Flash floods overwhelmed parts of New York, Pennsylvania and New Jersey on Wednesday night, as the remnants of Hurricane Ida dumped historic rainfall across the region.
At least 26 deaths were reported as of Thursday morning in the three states. At least eight people died in flooded New York City basements, city officials said, with another death in a vehicle accident. The city of Elizabeth, N.J., reported five people dead in an apartment complex. And officials in Pennsylvania reported three fatalities in suburban Montgomery County.
In New York City, transportation ground to a halt. Cars on city streets faced floodwaters up to their windshields. Subway cars were trapped in tunnels and taking on water as passengers were forced to evacuate.
Hundreds of thousands of people lost power across the Northeast region, especially in New Jersey and Pennsylvania. Northern New Jersey faced severe flooding, as tornadoes hit the southern part of the state. A tornado reportedly destroyed at least nine homes in Mullica Hill, N.J., south of Philadelphia. Southeastern Pennsylvania was similarly inundated, with Philadelphia's Center City neighborhood facing severe flood conditions as the Schuylkill River overflowed.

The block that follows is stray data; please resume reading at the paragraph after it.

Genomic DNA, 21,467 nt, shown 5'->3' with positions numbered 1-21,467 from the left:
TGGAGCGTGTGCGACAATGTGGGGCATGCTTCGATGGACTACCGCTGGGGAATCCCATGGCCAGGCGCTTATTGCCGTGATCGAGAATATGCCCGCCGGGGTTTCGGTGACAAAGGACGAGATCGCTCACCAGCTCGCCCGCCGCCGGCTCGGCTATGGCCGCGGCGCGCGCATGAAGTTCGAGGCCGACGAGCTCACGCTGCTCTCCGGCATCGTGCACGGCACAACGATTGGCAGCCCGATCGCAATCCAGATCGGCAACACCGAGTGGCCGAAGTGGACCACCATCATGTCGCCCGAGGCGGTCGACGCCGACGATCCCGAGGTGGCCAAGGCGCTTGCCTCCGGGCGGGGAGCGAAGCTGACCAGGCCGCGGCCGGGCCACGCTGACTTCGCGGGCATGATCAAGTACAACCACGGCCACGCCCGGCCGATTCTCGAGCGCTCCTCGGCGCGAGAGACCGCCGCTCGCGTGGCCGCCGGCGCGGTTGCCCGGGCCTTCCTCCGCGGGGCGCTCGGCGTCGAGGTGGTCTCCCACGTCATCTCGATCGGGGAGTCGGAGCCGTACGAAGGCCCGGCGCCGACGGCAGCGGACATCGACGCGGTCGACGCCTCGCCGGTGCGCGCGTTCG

Parts of Connecticut and Massachusetts also faced significant flooding.
Extreme weather events are becoming more common due to human-caused climate change. Warmer air can hold more moisture, leading to wetter storms and increasingly intense flash floods. Hurricane Ida already caused multiple deaths when it slammed into Louisiana and Mississippi, and the storm's remnants also drenched the Middle Tennessee region, which had seen over 20 deaths last month in earlier flash floods.
The threat of additional hurricanes looms for the East Coast this year. Larry became a Category 1 hurricane on Thursday morning as it drives west across the eastern Atlantic Ocean, and it is forecast to strengthen even more on Friday. It’s still too early to determine where, or if, it will hit the U.S. mainland.
More photos from the storm:
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